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Anyone who’s traveled with homemade electronics, breadboarded circuits, mint tin projects, or other DIY tech, knows how unnerving it can be going through airport security. Sacha, of Chemhacker, writes:

I just came back from traveling to the Open Science Summit with my hand-built Scanning Tunneling Microscope in tow — here’s how I got it to survive the flight and security checkpoints between ORD and SFO.

What is your approach to this? What have your TSA experiences been? Tell us in the comments.

STMs on a Plane: Prototype Electronics and Security Checkpoints

Gareth Branwyn

Gareth Branwyn is a freelancer writer and the former Editorial Director of Maker Media. He is the author or editor of a dozen books on technology, DIY, and geek culture, including the first book about the web (Mosaic Quick Tour) and the Absolute Beginner’s Guide to Building Robots. He is currently working on a best-of collection of his writing, called Borg Like Me.


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Comments

  1. Shadyman says:

    Things to avoid having in your electronics box: Watches (TI MSP430, I’m looking at you), anything large that could be mistaken as a container. Ideally, batteries are removed to render the device inert.

    I’d feel safest if the connecting wires were documented and removed, but it looks like they’re soldered on to one of the boards.

    I would arrange it as neatly as possible on one layer so that everything is clearly visible. If nothing else, they’ll ask you questions and probably swab it down for trace.

    The neater (and more disconnected) the better.

    1. Alan says:

      If you follow the link, you’ll learn that he took this package through two security checkpoints and nobody batted an eye. They didn’t ask him any questions, and didn’t “swab it down for trace.” I can think of two possible explanations for that: the TSA staffers weren’t paying attention either time, or they were, and noticed that it doesn’t have any of the hallmarks of a bomb or weapon.

  2. Rob Cruickshank says:

    Well before 9/11, I flew to Tokyo with an art piece which comprised a bunch of circuit boards in a tupperware-style container, together with gel-cell batteries, and many metres of red wire connected to speakers which, since they were intended to be inconspicuously installed outside, were painted with camouflage patterns. After something like 18 hours in the air, I arrived at Narita airport, and promptly gapped out, and turned my back on the suitcase and walked away from it. Of course, minutes later, it was gone, so I had to find Security, and explained what I’d lost, and was led to two guys with “we’ve been expecting you” looks on their faces. It took a while to explain exactly what the thing was, but the magic word seemed to be “hobby”. “Ahhh. Hobby! Ok, you can go.” Everyone was actually very polite and helpful. I don’t think the story would play out in exactly the same way today.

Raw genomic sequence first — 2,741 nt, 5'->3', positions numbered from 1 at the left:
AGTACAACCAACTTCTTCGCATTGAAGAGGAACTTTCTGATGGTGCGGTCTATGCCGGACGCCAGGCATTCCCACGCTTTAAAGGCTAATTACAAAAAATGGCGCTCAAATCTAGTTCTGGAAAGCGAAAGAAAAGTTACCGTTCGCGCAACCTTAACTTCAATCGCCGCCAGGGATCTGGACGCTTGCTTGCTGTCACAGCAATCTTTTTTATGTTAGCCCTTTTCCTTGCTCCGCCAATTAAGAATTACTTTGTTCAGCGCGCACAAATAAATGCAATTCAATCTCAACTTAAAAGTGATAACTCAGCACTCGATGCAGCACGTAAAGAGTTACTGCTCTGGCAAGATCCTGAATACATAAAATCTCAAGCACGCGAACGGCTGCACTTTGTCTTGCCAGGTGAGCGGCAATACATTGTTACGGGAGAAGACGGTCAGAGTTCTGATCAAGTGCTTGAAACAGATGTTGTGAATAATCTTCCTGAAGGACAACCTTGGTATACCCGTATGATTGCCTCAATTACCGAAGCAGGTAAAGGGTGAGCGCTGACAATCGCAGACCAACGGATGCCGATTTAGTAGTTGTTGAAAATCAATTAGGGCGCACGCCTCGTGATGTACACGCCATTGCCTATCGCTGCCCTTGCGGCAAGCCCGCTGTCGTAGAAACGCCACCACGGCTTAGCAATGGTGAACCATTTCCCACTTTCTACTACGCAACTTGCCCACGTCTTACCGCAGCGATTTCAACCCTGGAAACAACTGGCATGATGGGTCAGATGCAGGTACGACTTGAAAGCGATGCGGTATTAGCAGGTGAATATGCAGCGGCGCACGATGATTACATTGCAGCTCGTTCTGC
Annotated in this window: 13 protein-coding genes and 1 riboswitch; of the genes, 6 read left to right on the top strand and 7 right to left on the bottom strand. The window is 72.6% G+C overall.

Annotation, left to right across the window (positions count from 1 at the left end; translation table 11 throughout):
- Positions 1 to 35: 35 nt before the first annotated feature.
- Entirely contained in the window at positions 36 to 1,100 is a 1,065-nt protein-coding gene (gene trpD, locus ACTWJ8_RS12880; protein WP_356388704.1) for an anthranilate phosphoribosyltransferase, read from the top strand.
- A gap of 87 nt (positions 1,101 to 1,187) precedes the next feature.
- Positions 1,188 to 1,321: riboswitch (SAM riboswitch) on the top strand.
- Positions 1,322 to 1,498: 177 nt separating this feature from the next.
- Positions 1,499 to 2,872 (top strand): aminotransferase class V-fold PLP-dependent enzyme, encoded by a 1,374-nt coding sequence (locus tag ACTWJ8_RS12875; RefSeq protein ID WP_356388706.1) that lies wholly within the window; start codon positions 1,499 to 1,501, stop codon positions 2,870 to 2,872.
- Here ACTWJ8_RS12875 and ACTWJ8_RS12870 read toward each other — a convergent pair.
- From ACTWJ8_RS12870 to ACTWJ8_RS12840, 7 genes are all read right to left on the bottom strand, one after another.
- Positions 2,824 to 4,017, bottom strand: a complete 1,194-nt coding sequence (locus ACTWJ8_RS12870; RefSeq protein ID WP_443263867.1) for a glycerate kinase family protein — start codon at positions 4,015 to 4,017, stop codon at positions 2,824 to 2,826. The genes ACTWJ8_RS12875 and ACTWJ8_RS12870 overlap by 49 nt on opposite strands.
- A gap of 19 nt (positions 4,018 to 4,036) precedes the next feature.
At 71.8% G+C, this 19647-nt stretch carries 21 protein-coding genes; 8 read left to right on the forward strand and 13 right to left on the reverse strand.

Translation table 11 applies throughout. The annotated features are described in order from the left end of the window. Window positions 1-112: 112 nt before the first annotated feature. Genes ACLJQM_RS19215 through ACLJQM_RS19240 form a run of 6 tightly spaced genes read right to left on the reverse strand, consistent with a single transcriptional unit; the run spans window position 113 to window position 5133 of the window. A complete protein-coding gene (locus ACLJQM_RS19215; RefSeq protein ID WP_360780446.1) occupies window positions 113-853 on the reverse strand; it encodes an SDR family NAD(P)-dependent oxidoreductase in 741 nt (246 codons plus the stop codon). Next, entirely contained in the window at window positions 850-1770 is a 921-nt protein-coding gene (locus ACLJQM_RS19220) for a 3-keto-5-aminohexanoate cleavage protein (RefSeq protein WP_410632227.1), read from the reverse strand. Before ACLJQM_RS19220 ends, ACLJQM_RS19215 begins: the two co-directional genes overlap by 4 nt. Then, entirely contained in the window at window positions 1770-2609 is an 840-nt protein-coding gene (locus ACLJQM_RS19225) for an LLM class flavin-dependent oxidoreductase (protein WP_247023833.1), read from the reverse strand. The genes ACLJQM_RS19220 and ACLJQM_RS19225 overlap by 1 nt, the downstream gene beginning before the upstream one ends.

My two pieces of advice are:
    If possible, be able to demo your piece. A half-finished thing that you can’t demo will be percieved as more of a threat.
    Also, when traveling with odd things in your bags, get to security *early* to allow for extra grilling without the stress of missing your plane making you appear nervous.

  3. Collin Cunningham says:

    Whenever I travel with homebrew electronics, I pack them in my checked luggage (not carry-on), and include a friendly note that goes something like -

    “Hello TSA!
    I’m an electronics hobbyist travelling to [destination city] and these are my projects. Feel free to contact me @ [phone#] with any questions.
    Thanks,
    Collin”

    haven’t had a problem yet!

    1. Rob Cruickshank says:

      That’s very smart. I’m going to start doing that too.

      1. Gareth Branwyn says:

        I do a similar thing to Collin, but I never thought about including my cellphone number. That’s smart. I include a letter to the TSA and a copy of MAKE and tell them that I;m an editor there and traveling with samples of DIY electronics projects. I frequently find those “TSA was here” notices in my luggage, but nothing’s ever been damaged, broken, missing, etc.

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